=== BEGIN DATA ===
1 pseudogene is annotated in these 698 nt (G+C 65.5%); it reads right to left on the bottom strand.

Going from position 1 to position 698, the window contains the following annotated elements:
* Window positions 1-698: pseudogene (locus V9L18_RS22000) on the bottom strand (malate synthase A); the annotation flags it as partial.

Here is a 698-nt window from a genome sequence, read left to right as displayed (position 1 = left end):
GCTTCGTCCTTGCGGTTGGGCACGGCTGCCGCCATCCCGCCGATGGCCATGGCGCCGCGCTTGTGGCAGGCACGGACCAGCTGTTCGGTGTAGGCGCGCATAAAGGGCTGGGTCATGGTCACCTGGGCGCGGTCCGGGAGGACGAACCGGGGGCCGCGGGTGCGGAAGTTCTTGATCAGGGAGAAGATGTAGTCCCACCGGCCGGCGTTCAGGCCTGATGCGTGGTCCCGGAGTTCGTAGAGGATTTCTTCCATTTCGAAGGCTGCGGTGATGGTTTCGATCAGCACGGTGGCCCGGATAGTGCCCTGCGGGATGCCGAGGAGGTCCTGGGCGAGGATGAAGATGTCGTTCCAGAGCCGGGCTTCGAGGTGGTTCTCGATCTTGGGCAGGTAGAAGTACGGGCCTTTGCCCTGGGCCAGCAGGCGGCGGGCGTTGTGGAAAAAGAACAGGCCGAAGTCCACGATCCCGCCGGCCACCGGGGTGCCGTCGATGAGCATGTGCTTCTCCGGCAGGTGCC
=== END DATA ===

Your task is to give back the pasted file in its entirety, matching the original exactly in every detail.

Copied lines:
1 pseudogene is annotated in these 698 nt (G+C 65.5%); it reads right to left on the bottom strand.

Going from position 1 to position 698, the window contains the following annotated elements:
* Window positions 1-698: pseudogene (locus V9L18_RS22000) on the bottom strand (malate synthase A); the annotation flags it as partial.

Here is a 698-nt window from a genome sequence, read left to right as displayed (position 1 = left end):
GCTTCGTCCTTGCGGTTGGGCACGGCTGCCGCCATCCCGCCGATGGCCATGGCGCCGCGCTTGTGGCAGGCACGGACCAGCTGTTCGGTGTAGGCGCGCATAAAGGGCTGGGTCATGGTCACCTGGGCGCGGTCCGGGAGGACGAACCGGGGGCCGCGGGTGCGGAAGTTCTTGATCAGGGAGAAGATGTAGTCCCACCGGCCGGCGTTCAGGCCTGATGCGTGGTCCCGGAGTTCGTAGAGGATTTCTTCCATTTCGAAGGCTGCGGTGATGGTTTCGATCAGCACGGTGGCCCGGATAGTGCCCTGCGGGATGCCGAGGAGGTCCTGGGCGAGGATGAAGATGTCGTTCCAGAGCCGGGCTTCGAGGTGGTTCTCGATCTTGGGCAGGTAGAAGTACGGGCCTTTGCCCTGGGCCAGCAGGCGGCGGGCGTTGTGGAAAAAGAACAGGCCGAAGTCCACGATCCCGCCGGCCACCGGGGTGCCGTCGATGAGCATGTGCTTCTCCGGCAGGTGCC